## Manipulating Lists

We've already seen the procedure list that constructs a list out of several items. Here are some more procedures for working with lists.

### Returning the first element of a list: first

The procedure first returns the first element of a list:

`CL-USER > (first '(23 34 45))23`

There are similar procedures second, third, and so on up to tenth for getting later items in a list.

### Returning all but the first element of a list: rest

The procedure rest takes a list and returns the list minus the first element:

`CL-USER > (rest '(23 34 45))(34 45)`

Note that first and rest were traditionally called car and cdr; you may see references to these alternative names in Lisp.

### Returning the nth element of a list: nth

The procedure nth takes a number and a list and returns the nth element of the list, counting the first element as zero:

CL-USER > (nth 1 '(23 34 45))
34

Note that usually Lisp counts things starting from zero; the procedures first and second are exceptions to this, so:

(nth 0 lst) is equivalent to (first lst)

and (nth 1 lst) is equivalent to (second lst).

Finding the length of a list: length

The procedure length returns the length of a list; for example:

```CL-USER > (length '(1 2 3))
3```

### Constructing lists: cons

The procedure cons takes two parameters - an object and a list - and returns a new list with the object added to the front of the list. For example:

```CL-USER > (cons 1 '(2 3 4 5 6))
(1 2 3 4 5 6)```

Note that the first object can itself be a list:

`CL-USER > (cons '(0 1) '(2 3 4 5 6))((0 1) 2 3 4 5 6)`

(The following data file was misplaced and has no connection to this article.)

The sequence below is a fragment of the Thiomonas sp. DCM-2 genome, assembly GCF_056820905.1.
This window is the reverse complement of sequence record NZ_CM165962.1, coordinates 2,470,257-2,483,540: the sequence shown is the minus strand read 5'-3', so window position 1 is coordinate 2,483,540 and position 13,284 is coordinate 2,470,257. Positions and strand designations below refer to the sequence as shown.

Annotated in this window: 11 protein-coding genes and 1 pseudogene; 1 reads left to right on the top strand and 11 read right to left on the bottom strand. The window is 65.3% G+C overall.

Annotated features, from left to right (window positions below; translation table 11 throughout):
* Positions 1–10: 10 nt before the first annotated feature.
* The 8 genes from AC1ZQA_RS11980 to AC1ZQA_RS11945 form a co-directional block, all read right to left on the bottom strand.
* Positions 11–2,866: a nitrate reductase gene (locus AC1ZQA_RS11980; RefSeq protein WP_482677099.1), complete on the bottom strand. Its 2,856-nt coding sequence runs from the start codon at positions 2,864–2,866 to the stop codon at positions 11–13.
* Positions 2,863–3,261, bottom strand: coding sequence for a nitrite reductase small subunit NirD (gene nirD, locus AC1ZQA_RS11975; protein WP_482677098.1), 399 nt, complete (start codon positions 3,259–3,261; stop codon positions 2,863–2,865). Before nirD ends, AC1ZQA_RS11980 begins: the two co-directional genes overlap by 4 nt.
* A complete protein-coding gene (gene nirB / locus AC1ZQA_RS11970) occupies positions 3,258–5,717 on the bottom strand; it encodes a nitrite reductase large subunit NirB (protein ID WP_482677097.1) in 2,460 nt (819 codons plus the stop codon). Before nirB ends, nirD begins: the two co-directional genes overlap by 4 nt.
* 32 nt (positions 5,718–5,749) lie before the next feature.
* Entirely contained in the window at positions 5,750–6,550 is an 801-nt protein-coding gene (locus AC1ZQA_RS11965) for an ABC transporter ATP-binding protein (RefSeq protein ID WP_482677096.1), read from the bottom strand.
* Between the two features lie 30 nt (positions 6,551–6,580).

### Joining lists: append

The procedure append takes any number of lists, and joins them all together into a single list. For example:

```CL-USER > (append '(1 3 5 7) '(2 4 6 8))
(1 3 5 7 2 4 6 8)```

### Reverse a list: reverse

The procedure reverse takes a list and reverses it:

```CL-USER > (reverse '(1 2 3 4))
(4 3 2 1)```

### Combining the list procedures

Using these procedures for manipulating lists, we can define a new procedure to perform just about any operation on lists that we need.

For example, let's define a procedure insert that inserts an item between the first and second items in a list. So:

`CL-USER 1 > (insert 2 '(1 3 4 5 6))`

should give:

`(1 2 3 4 5 6)`

We can do it as follows:

```(defun insert (item lst)
(cons (first lst)
(cons item
(rest lst))))```

### Exercises

#### 1. Swap the first two items in a list

Write a procedure swap to exchange the first two items of a list. Check that:

`(swap '(9 8 7 6))`

gives:

`(8 9 7 6)`

#### 2. Duplicate the first item in a list

Write a procedure dup to duplicate the first item in a list, Check that:

`(dup '(0 1 2 3))`

gives:

`(0 0 1 2 3)`

#### 3. Return a random item from a list

Write a procedure random-elt that returns a random element of a list. For example:

`(random-elt '(11 22 33 44))`

would randomly return one of the four numbers. Hint: use nth and random.

#### 4. Return the last item in a list

Write a procedure last-elt which returns the last item in a list. For example:

`(last-elt '(1 2 3 4))`

should return 4.

blog comments powered by Disqus